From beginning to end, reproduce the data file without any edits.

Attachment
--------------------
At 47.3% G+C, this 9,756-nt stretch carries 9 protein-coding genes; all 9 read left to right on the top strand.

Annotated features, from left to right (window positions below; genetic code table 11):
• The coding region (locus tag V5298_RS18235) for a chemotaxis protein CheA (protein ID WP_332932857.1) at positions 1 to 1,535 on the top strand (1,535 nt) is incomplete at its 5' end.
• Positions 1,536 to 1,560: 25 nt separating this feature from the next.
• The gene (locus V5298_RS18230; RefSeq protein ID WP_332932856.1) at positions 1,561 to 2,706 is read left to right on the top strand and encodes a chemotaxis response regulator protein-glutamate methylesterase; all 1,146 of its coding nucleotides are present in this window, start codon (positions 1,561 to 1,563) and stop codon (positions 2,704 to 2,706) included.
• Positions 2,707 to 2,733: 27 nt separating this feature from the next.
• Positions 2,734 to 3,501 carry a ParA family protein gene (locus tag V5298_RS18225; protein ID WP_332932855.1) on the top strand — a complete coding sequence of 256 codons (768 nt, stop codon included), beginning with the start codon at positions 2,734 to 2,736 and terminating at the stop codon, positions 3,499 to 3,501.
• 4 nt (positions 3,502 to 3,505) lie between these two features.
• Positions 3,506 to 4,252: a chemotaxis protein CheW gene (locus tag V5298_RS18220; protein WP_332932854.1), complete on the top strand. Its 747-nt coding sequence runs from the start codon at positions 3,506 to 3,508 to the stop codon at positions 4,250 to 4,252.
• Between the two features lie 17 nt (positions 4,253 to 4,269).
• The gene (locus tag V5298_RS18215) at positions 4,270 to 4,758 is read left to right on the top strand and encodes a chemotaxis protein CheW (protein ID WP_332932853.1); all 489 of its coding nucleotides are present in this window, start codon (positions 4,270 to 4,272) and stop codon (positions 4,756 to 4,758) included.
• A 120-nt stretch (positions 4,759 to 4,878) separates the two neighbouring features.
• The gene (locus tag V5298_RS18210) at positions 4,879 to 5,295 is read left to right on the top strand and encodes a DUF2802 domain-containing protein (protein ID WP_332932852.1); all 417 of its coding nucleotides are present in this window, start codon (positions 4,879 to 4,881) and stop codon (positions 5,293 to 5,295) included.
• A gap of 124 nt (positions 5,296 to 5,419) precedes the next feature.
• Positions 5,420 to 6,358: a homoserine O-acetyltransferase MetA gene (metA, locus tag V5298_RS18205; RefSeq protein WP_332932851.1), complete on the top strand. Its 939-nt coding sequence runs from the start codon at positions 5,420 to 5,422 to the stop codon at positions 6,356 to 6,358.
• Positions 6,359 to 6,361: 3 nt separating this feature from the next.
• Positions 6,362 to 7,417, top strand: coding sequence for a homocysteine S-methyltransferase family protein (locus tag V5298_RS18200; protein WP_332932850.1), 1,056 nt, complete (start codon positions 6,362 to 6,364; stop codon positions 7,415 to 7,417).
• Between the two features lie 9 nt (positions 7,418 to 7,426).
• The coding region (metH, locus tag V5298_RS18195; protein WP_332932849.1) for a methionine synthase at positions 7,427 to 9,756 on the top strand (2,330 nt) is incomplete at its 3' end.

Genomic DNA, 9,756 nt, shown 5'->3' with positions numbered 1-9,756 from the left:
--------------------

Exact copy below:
At 47.3% G+C, this 9,756-nt stretch carries 9 protein-coding genes; all 9 read left to right on the top strand.

Annotated features, from left to right (window positions below; genetic code table 11):
• The coding region (locus tag V5298_RS18235) for a chemotaxis protein CheA (protein ID WP_332932857.1) at positions 1 to 1,535 on the top strand (1,535 nt) is incomplete at its 5' end.
• Positions 1,536 to 1,560: 25 nt separating this feature from the next.
• The gene (locus V5298_RS18230; RefSeq protein ID WP_332932856.1) at positions 1,561 to 2,706 is read left to right on the top strand and encodes a chemotaxis response regulator protein-glutamate methylesterase; all 1,146 of its coding nucleotides are present in this window, start codon (positions 1,561 to 1,563) and stop codon (positions 2,704 to 2,706) included.
• Positions 2,707 to 2,733: 27 nt separating this feature from the next.
• Positions 2,734 to 3,501 carry a ParA family protein gene (locus tag V5298_RS18225; protein ID WP_332932855.1) on the top strand — a complete coding sequence of 256 codons (768 nt, stop codon included), beginning with the start codon at positions 2,734 to 2,736 and terminating at the stop codon, positions 3,499 to 3,501.
• 4 nt (positions 3,502 to 3,505) lie between these two features.
• Positions 3,506 to 4,252: a chemotaxis protein CheW gene (locus tag V5298_RS18220; protein WP_332932854.1), complete on the top strand. Its 747-nt coding sequence runs from the start codon at positions 3,506 to 3,508 to the stop codon at positions 4,250 to 4,252.
• Between the two features lie 17 nt (positions 4,253 to 4,269).
• The gene (locus tag V5298_RS18215) at positions 4,270 to 4,758 is read left to right on the top strand and encodes a chemotaxis protein CheW (protein ID WP_332932853.1); all 489 of its coding nucleotides are present in this window, start codon (positions 4,270 to 4,272) and stop codon (positions 4,756 to 4,758) included.
• A 120-nt stretch (positions 4,759 to 4,878) separates the two neighbouring features.
• The gene (locus tag V5298_RS18210) at positions 4,879 to 5,295 is read left to right on the top strand and encodes a DUF2802 domain-containing protein (protein ID WP_332932852.1); all 417 of its coding nucleotides are present in this window, start codon (positions 4,879 to 4,881) and stop codon (positions 5,293 to 5,295) included.
• A gap of 124 nt (positions 5,296 to 5,419) precedes the next feature.
• Positions 5,420 to 6,358: a homoserine O-acetyltransferase MetA gene (metA, locus tag V5298_RS18205; RefSeq protein WP_332932851.1), complete on the top strand. Its 939-nt coding sequence runs from the start codon at positions 5,420 to 5,422 to the stop codon at positions 6,356 to 6,358.
• Positions 6,359 to 6,361: 3 nt separating this feature from the next.
• Positions 6,362 to 7,417, top strand: coding sequence for a homocysteine S-methyltransferase family protein (locus tag V5298_RS18200; protein WP_332932850.1), 1,056 nt, complete (start codon positions 6,362 to 6,364; stop codon positions 7,415 to 7,417).
• Between the two features lie 9 nt (positions 7,418 to 7,426).
• The coding region (metH, locus tag V5298_RS18195; protein WP_332932849.1) for a methionine synthase at positions 7,427 to 9,756 on the top strand (2,330 nt) is incomplete at its 3' end.

Genomic DNA, 9,756 nt, shown 5'->3' with positions numbered 1-9,756 from the left: